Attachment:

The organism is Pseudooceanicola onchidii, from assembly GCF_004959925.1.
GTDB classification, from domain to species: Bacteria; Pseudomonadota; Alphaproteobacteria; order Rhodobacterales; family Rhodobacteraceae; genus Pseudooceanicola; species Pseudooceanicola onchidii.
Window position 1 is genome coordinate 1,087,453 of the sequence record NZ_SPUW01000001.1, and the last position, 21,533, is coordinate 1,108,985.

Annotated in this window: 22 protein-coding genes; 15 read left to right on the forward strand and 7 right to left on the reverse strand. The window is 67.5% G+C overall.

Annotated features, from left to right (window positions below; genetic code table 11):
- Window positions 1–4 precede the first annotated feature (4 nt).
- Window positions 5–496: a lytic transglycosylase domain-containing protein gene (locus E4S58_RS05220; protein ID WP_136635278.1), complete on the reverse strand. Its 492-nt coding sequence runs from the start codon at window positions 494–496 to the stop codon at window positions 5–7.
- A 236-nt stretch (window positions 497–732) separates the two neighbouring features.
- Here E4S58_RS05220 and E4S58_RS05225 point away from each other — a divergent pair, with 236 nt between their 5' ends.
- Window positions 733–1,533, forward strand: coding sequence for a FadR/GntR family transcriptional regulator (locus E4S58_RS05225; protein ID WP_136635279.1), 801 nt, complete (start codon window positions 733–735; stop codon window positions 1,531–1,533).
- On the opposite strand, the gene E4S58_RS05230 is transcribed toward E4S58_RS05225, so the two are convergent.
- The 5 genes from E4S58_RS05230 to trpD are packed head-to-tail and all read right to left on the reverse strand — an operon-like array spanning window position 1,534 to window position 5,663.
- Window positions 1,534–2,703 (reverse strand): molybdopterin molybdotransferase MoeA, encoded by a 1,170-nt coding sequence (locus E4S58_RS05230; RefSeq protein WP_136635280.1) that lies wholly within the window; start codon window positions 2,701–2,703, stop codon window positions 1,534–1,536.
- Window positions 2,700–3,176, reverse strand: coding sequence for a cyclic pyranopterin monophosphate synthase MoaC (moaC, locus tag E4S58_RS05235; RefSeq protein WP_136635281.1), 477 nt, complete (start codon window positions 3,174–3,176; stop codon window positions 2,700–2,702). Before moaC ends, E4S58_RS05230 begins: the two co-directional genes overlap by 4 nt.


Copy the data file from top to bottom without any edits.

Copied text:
The organism is Pseudooceanicola onchidii, from assembly GCF_004959925.1.
GTDB classification, from domain to species: Bacteria; Pseudomonadota; Alphaproteobacteria; order Rhodobacterales; family Rhodobacteraceae; genus Pseudooceanicola; species Pseudooceanicola onchidii.
Window position 1 is genome coordinate 1,087,453 of the sequence record NZ_SPUW01000001.1, and the last position, 21,533, is coordinate 1,108,985.

Annotated in this window: 22 protein-coding genes; 15 read left to right on the forward strand and 7 right to left on the reverse strand. The window is 67.5% G+C overall.

Annotated features, from left to right (window positions below; genetic code table 11):
- Window positions 1–4 precede the first annotated feature (4 nt).
- Window positions 5–496: a lytic transglycosylase domain-containing protein gene (locus E4S58_RS05220; protein ID WP_136635278.1), complete on the reverse strand. Its 492-nt coding sequence runs from the start codon at window positions 494–496 to the stop codon at window positions 5–7.
- A 236-nt stretch (window positions 497–732) separates the two neighbouring features.
- Here E4S58_RS05220 and E4S58_RS05225 point away from each other — a divergent pair, with 236 nt between their 5' ends.
- Window positions 733–1,533, forward strand: coding sequence for a FadR/GntR family transcriptional regulator (locus E4S58_RS05225; protein ID WP_136635279.1), 801 nt, complete (start codon window positions 733–735; stop codon window positions 1,531–1,533).
- On the opposite strand, the gene E4S58_RS05230 is transcribed toward E4S58_RS05225, so the two are convergent.
- The 5 genes from E4S58_RS05230 to trpD are packed head-to-tail and all read right to left on the reverse strand — an operon-like array spanning window position 1,534 to window position 5,663.
- Window positions 1,534–2,703 (reverse strand): molybdopterin molybdotransferase MoeA, encoded by a 1,170-nt coding sequence (locus E4S58_RS05230; RefSeq protein WP_136635280.1) that lies wholly within the window; start codon window positions 2,701–2,703, stop codon window positions 1,534–1,536.
- Window positions 2,700–3,176, reverse strand: coding sequence for a cyclic pyranopterin monophosphate synthase MoaC (moaC, locus tag E4S58_RS05235; RefSeq protein WP_136635281.1), 477 nt, complete (start codon window positions 3,174–3,176; stop codon window positions 2,700–2,702). Before moaC ends, E4S58_RS05230 begins: the two co-directional genes overlap by 4 nt.